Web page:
Aurora Magazine

Promoting excellence in advertising

Published in Nov-Dec 2017

Finding Pakistaniat

Tyrone Tellis on giving Pakistani advertising a distinct identity.

Pakistan is at a crossroads. Sadly, in the last 20 years or so, many of our advertising campaigns have been as clichéd as my opening sentence. As the nation turns 70, it’s interesting to reflect on the role advertising has played in our history and how crucial it is to leading Pakistan forward. I was born in the 70s and (fortunately or unfortunately) lived abroad for a large part of my life, so I have little link to the advertising of the 60s, 70s or even the 80s. However, on my return in the 90s, I became familiar with one of the names of the past who is known as an advertising legend, Omar Kureishi.

Reading his piece in DAWN every Sunday was like being in a time machine. There is no doubt that it was his skill that helped create the aura of PIA as a brand ambassador for Pakistan on the world stage. However, times have changed and the national carrier and our advertising industry are no longer world class (if our advertising industry ever was, I am not sure). Another name that comes to mind, and is inseparable from the advertising of the 70s and 80s, is Javed Jabbar. His agency, MNJ Communications, is still regarded as more of an institution than a company. The campaigns they produced are looked upon with the same fondness one might look at the baby pictures of a child now married. You remember those days, you yearn for them, but you can’t bring them back.


Every August 14, we see the same hackneyed creative ideas on display; flag-waving, milli naghmas and green everywhere. This year, there was a change in the air and to my delight, campaigns from HabibMetro, Khaadi and Strepsils broadened the canvas on which marketers play.


Even today, Jabbar is a thought leader in the communications industry and a leading figure in Pakistan. His talks are well-attended and everyone wants to hear what he has to say. I have been a fan of his for some years and more recently, thanks to a refreshing campaign by HabibMetro, I was introduced to his concept of Pakistaniat.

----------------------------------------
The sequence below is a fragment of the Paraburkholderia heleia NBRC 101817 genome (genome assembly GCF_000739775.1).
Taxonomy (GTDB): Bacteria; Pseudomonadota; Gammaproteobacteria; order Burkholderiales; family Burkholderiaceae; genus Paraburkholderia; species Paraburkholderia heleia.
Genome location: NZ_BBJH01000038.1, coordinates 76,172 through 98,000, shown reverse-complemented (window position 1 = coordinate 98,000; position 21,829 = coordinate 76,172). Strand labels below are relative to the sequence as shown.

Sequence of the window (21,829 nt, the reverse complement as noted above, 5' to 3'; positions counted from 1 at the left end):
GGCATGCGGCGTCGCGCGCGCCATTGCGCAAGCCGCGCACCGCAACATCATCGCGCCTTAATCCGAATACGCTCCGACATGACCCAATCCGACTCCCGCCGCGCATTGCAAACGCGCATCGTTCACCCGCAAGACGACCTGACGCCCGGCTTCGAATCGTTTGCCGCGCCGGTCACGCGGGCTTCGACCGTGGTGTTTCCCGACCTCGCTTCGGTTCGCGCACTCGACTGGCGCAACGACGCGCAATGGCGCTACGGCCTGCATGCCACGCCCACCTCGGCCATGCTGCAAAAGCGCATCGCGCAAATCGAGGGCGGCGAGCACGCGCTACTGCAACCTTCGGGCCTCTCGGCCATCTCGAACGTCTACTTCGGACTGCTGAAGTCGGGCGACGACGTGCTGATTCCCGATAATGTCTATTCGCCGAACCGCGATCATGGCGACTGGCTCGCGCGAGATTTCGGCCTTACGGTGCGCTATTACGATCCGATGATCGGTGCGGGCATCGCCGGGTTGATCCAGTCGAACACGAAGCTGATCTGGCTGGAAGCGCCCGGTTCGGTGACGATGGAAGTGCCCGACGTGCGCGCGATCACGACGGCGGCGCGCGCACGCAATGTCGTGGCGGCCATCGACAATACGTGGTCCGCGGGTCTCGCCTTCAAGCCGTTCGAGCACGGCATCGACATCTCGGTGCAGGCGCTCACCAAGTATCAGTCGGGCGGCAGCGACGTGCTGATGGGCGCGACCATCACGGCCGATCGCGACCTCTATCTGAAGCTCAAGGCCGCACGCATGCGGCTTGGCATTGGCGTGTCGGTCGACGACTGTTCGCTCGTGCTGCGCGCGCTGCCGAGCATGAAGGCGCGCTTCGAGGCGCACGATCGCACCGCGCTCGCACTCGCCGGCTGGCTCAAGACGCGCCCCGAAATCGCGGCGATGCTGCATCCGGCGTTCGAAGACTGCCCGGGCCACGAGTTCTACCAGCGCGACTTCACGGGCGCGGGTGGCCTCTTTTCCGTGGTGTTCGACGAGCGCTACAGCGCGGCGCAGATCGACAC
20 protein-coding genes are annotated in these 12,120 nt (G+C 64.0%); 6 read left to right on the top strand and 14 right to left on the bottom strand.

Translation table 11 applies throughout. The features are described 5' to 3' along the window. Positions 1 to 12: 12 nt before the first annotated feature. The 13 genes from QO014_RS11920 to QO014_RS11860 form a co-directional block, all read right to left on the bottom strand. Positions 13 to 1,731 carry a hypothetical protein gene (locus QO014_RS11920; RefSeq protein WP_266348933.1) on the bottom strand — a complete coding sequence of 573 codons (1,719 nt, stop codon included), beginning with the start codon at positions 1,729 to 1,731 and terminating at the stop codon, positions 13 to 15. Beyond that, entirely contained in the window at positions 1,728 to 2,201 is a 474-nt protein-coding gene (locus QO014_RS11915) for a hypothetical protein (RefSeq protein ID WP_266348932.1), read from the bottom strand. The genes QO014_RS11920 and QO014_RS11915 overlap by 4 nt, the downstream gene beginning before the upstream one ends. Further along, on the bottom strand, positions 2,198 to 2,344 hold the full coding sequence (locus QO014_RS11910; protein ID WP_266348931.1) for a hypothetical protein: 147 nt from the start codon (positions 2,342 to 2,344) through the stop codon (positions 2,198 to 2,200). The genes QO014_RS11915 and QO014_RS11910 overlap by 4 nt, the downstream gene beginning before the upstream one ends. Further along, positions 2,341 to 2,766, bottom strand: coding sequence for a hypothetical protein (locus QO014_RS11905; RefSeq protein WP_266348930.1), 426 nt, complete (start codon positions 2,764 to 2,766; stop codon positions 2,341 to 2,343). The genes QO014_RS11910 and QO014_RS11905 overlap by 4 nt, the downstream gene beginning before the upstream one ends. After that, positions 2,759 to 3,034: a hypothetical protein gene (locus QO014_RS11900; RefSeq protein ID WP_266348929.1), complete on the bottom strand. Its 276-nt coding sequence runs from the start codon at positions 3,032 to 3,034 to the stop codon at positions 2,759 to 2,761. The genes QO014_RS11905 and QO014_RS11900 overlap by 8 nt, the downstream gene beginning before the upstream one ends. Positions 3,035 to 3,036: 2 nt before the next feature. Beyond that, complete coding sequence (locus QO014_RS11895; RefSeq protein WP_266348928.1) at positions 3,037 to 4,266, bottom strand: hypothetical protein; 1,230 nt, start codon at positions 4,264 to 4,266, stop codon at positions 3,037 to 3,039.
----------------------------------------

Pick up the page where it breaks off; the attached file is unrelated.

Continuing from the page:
Every August 14, we see the same hackneyed creative ideas on display; flag-waving, milli naghmas and green everywhere. This year, there was a change in the air and to my delight, campaigns from HabibMetro, Khaadi and Strepsils broadened the canvas on which marketers play. I firmly believe that the key to establish a national identity in advertising is Pakistaniat.

I am not only talking about ways to market Pakistan abroad, but about how brands can move away from the tried-and-tested (and clutter-inducing) concepts in order to sell their products.

So what exactly is Pakistaniat and what does it entail?

As displayed in the HabibMetro ad, it is about embracing plurality. Our nation is predominantly Muslim, but advertisers need to include religious minorities and in a similar vein, we have within the national fabric, various cultures, customs and languages. These too, need to be acknowledged and appreciated by advertisers. Marketers should take pride in our diversity and move away from stereotypical concepts and executions, which instead of promoting our beautiful ethnic culture and diversity, in fact, insult them.